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Slipping In an I-Beam

To the Editor:

The article "Retrofitting a Patio Door" (Practical Engineering, 10/02) describes methods for retrofitting headers that range from quick and risky (pray and grab the Sawzall) to slow and safe (build a temporary stud wall). Another method that can sometimes be used is nearly as quick as prayer and often as safe as a temporary wall.

Slice away about half of the top foot or so of each of the studs in the section of wall to be headed off, to provide some clearance for the new header without altering the original load path. The new header can be set tight to the bottom of the top plate, only halfway in but firmly supported on new jack studs. The old studs can be cut away completely and removed with the rest of the bearing wall. The new header can then be driven fully into place.

This works best when retrofitting a steel I-beam header and only when it can sit directly below the top plate. Steel slides across rough old top plates better than lumber, and the edge of the top flange is the ideal place to strike.

Success depends on several important details. First, pull all the toe nails joining the old studs to the top plate, and cut the sheathing free of the sliced-down studs, from the top plate down at least as far as the bottom of the new header. This way, neither the nails nor the top pieces of the old studs can remain behind and hang up the new header as it's being driven fully in. Second, thoroughly lubricate the top of the new header and the bottom of the top plate. Beeswax works well. Third, align the bottoms of the new jack studs with the bottom plate and align the tops of the new jack studs with the new header, so that the jacks don't also need to be beaten into place (and the ends likely splintered) once the header is fully installed. Fourth, drive the new header in carefully, using a heavy hammer with a hardwood block to strike only the very top of the header.

Be careful when driving in the header or you may end up with extra interior finish to repair. I've retrofitted headers up to 14 feet using this method.

Yves Vetter, G.P.B.

Evergreen Construction and Consulting, LLC

Seattle, Wash.

Retaining Wall Rebar

To the Editor:

The 20th anniversary issue is a keeper! Great work. However, regarding the retaining wall detail on page 70, it seems to me that the face of the wall with the dirt is the compression side, not the tension side. If this is true, then the rebar should be near the opposite face.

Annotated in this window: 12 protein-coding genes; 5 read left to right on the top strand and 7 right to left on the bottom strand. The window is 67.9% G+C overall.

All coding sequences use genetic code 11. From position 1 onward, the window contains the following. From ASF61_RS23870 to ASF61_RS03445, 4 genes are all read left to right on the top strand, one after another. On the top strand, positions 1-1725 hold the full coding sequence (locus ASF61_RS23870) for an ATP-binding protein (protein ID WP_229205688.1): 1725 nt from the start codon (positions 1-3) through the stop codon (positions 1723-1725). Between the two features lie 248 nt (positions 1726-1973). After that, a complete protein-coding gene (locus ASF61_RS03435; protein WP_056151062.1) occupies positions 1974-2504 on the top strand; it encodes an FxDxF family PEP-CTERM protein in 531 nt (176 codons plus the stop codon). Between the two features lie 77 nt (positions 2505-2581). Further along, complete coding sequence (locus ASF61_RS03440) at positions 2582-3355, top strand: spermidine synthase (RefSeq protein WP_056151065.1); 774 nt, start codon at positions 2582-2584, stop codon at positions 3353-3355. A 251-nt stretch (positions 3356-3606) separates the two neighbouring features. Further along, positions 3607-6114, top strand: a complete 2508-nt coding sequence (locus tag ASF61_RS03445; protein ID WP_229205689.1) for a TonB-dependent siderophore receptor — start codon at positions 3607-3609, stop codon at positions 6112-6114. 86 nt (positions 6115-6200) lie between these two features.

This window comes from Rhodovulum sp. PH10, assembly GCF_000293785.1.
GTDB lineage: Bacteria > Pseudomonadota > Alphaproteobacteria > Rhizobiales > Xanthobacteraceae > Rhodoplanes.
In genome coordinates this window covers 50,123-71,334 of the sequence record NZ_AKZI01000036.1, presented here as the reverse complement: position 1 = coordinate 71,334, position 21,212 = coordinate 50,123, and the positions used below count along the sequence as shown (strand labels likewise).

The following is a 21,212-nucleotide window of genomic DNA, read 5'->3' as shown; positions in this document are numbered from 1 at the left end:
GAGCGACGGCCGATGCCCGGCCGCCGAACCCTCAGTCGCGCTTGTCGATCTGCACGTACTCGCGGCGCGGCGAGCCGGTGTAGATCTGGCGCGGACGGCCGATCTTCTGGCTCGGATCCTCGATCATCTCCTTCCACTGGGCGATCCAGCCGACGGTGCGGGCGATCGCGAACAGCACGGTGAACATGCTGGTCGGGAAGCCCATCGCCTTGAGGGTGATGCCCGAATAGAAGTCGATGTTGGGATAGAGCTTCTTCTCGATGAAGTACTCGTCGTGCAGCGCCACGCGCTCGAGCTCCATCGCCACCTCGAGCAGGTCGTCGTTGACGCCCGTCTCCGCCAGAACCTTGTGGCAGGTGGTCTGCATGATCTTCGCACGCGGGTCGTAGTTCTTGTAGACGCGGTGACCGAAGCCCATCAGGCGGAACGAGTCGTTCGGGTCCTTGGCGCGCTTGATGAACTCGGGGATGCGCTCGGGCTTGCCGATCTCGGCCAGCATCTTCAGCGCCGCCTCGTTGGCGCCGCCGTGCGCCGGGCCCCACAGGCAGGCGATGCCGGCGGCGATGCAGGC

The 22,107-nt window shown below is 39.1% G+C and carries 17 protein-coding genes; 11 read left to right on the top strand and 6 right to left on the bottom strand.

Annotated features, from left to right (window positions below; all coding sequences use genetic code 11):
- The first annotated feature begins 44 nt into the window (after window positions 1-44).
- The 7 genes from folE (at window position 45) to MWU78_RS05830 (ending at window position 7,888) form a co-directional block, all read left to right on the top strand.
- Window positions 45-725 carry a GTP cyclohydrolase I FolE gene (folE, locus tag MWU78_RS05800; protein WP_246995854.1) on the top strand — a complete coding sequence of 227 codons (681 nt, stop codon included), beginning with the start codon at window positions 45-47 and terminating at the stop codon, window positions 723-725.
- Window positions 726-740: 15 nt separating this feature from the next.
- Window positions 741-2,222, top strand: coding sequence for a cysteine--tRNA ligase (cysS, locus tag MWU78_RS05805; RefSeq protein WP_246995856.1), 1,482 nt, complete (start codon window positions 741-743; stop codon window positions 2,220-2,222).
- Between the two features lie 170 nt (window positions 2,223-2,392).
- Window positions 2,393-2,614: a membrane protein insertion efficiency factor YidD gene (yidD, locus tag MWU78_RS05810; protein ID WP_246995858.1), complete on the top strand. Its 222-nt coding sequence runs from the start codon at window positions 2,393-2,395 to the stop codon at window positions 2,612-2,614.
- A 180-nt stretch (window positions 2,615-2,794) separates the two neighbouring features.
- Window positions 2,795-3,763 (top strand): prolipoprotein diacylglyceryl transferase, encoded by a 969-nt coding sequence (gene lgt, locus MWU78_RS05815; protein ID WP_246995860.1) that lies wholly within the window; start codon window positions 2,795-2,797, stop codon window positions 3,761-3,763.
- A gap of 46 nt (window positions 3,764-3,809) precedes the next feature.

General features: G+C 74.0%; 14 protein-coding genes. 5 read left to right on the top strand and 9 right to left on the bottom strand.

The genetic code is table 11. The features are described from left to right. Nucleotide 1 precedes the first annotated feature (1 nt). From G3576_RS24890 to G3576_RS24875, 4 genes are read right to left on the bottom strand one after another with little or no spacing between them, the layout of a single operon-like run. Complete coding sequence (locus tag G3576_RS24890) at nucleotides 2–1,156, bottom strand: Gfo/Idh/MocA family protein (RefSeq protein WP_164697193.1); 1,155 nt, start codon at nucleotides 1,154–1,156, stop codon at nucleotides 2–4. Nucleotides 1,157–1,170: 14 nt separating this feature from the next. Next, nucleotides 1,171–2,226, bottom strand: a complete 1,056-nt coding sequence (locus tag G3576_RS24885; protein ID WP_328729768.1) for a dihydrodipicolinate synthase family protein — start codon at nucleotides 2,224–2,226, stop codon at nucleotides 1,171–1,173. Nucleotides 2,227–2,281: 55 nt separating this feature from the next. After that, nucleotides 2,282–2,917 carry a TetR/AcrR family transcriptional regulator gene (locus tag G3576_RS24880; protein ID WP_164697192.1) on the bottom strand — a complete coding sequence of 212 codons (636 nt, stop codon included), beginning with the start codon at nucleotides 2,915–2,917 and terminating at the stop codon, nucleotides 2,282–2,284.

0103LE51

Wayne Richard

FootHills Home Inspection

Via e-mail

Think of the retaining wall like a vertical cantilever beam. When the soil pushes against the wall, it wants to deflect the way a beam would. It stretches on the soil side and compresses on the open face. -- The Editor

Icing on the Cake

To the Editor:

I loved your 20th anniversary issue, but must point out the safety flaws on your cover. OSHA would not be happy to see workers without proper scaffolding and harnesses, but probably the most flagrant violation is raising a lit candle! I would also suggest a slump test on the icing. Thanks for another great issue; keep them coming.

D.E. Bernstein

Via e-mail

No Need for Expensive Heating

To the Editor:

As an hvac contractor, I think Alex Wilson's assessment of radiant floor heating (Focus on Energy, 10/02) is right on target. It is easy to understand the appeal of radiant heating in drafty older homes, but careful attention to the building envelope gets rid of uncomfortable drafts, making a ducted system much more practical.

In my area of the country, ground source heat pumps have become fashionable in many upscale homes, but the concept has the same flaw as radiant heating -- it's quite expensive, and the return on investment is not there.

Maurice W. Pickett